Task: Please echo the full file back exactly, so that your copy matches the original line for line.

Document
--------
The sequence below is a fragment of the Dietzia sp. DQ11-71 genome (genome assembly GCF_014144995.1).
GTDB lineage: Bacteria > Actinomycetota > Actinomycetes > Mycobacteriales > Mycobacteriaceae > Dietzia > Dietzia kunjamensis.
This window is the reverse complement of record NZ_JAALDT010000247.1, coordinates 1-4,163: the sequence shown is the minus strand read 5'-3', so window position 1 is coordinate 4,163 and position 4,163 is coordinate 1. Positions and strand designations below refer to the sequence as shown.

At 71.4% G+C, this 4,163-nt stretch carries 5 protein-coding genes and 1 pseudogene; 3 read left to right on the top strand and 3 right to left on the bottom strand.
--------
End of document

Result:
The sequence below is a fragment of the Dietzia sp. DQ11-71 genome (genome assembly GCF_014144995.1).
GTDB lineage: Bacteria > Actinomycetota > Actinomycetes > Mycobacteriales > Mycobacteriaceae > Dietzia > Dietzia kunjamensis.
This window is the reverse complement of record NZ_JAALDT010000247.1, coordinates 1-4,163: the sequence shown is the minus strand read 5'-3', so window position 1 is coordinate 4,163 and position 4,163 is coordinate 1. Positions and strand designations below refer to the sequence as shown.

At 71.4% G+C, this 4,163-nt stretch carries 5 protein-coding genes and 1 pseudogene; 3 read left to right on the top strand and 3 right to left on the bottom strand.